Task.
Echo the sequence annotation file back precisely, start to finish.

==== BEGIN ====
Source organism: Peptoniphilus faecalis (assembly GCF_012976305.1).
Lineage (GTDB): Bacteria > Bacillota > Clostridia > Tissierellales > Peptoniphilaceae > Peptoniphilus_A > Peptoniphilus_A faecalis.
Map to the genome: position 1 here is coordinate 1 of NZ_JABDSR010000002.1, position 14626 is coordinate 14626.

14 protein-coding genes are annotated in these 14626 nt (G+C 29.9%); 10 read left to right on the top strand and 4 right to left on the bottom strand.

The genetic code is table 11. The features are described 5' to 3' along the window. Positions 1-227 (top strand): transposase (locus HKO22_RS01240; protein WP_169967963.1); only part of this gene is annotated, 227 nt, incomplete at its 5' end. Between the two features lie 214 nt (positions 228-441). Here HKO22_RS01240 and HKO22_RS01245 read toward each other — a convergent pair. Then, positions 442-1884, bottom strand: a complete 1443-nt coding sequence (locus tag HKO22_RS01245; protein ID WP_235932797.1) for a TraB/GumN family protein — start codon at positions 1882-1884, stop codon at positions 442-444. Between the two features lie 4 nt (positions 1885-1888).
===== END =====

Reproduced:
Source organism: Peptoniphilus faecalis (assembly GCF_012976305.1).
Lineage (GTDB): Bacteria > Bacillota > Clostridia > Tissierellales > Peptoniphilaceae > Peptoniphilus_A > Peptoniphilus_A faecalis.
Map to the genome: position 1 here is coordinate 1 of NZ_JABDSR010000002.1, position 14626 is coordinate 14626.

14 protein-coding genes are annotated in these 14626 nt (G+C 29.9%); 10 read left to right on the top strand and 4 right to left on the bottom strand.

The genetic code is table 11. The features are described 5' to 3' along the window. Positions 1-227 (top strand): transposase (locus HKO22_RS01240; protein WP_169967963.1); only part of this gene is annotated, 227 nt, incomplete at its 5' end. Between the two features lie 214 nt (positions 228-441). Here HKO22_RS01240 and HKO22_RS01245 read toward each other — a convergent pair. Then, positions 442-1884, bottom strand: a complete 1443-nt coding sequence (locus tag HKO22_RS01245; protein ID WP_235932797.1) for a TraB/GumN family protein — start codon at positions 1882-1884, stop codon at positions 442-444. Between the two features lie 4 nt (positions 1885-1888).